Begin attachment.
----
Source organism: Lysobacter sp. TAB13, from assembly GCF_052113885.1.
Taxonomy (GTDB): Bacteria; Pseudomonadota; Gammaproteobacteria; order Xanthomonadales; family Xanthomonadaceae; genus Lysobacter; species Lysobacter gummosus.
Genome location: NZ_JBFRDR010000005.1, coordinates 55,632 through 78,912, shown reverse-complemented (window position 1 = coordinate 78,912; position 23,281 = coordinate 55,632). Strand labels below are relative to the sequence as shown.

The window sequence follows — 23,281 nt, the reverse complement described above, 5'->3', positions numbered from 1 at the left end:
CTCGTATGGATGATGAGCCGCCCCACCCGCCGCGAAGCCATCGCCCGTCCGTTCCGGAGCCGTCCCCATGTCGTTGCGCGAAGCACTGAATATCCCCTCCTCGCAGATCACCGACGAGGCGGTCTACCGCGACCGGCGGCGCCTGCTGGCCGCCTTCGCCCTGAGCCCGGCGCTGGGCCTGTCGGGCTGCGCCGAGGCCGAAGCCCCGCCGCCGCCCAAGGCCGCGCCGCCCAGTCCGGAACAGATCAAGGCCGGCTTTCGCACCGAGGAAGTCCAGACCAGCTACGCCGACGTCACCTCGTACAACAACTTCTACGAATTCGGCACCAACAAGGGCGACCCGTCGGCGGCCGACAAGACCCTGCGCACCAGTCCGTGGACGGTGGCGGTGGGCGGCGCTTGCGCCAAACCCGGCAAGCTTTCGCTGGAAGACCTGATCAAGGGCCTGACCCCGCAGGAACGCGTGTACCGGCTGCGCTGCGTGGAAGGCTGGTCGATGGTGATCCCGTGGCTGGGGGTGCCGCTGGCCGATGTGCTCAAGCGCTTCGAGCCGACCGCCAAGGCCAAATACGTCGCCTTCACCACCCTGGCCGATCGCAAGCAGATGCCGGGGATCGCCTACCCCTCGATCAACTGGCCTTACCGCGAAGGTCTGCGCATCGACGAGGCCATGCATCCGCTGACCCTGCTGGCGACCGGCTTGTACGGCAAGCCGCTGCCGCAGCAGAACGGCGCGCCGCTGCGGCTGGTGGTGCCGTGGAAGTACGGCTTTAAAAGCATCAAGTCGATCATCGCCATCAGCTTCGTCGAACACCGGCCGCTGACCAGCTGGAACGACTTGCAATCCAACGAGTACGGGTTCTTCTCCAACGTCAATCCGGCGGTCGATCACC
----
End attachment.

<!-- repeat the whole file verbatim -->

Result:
Source organism: Lysobacter sp. TAB13, from assembly GCF_052113885.1.
Taxonomy (GTDB): Bacteria; Pseudomonadota; Gammaproteobacteria; order Xanthomonadales; family Xanthomonadaceae; genus Lysobacter; species Lysobacter gummosus.
Genome location: NZ_JBFRDR010000005.1, coordinates 55,632 through 78,912, shown reverse-complemented (window position 1 = coordinate 78,912; position 23,281 = coordinate 55,632). Strand labels below are relative to the sequence as shown.

The window sequence follows — 23,281 nt, the reverse complement described above, 5'->3', positions numbered from 1 at the left end:
CTCGTATGGATGATGAGCCGCCCCACCCGCCGCGAAGCCATCGCCCGTCCGTTCCGGAGCCGTCCCCATGTCGTTGCGCGAAGCACTGAATATCCCCTCCTCGCAGATCACCGACGAGGCGGTCTACCGCGACCGGCGGCGCCTGCTGGCCGCCTTCGCCCTGAGCCCGGCGCTGGGCCTGTCGGGCTGCGCCGAGGCCGAAGCCCCGCCGCCGCCCAAGGCCGCGCCGCCCAGTCCGGAACAGATCAAGGCCGGCTTTCGCACCGAGGAAGTCCAGACCAGCTACGCCGACGTCACCTCGTACAACAACTTCTACGAATTCGGCACCAACAAGGGCGACCCGTCGGCGGCCGACAAGACCCTGCGCACCAGTCCGTGGACGGTGGCGGTGGGCGGCGCTTGCGCCAAACCCGGCAAGCTTTCGCTGGAAGACCTGATCAAGGGCCTGACCCCGCAGGAACGCGTGTACCGGCTGCGCTGCGTGGAAGGCTGGTCGATGGTGATCCCGTGGCTGGGGGTGCCGCTGGCCGATGTGCTCAAGCGCTTCGAGCCGACCGCCAAGGCCAAATACGTCGCCTTCACCACCCTGGCCGATCGCAAGCAGATGCCGGGGATCGCCTACCCCTCGATCAACTGGCCTTACCGCGAAGGTCTGCGCATCGACGAGGCCATGCATCCGCTGACCCTGCTGGCGACCGGCTTGTACGGCAAGCCGCTGCCGCAGCAGAACGGCGCGCCGCTGCGGCTGGTGGTGCCGTGGAAGTACGGCTTTAAAAGCATCAAGTCGATCATCGCCATCAGCTTCGTCGAACACCGGCCGCTGACCAGCTGGAACGACTTGCAATCCAACGAGTACGGGTTCTTCTCCAACGTCAATCCGGCGGTCGATCACC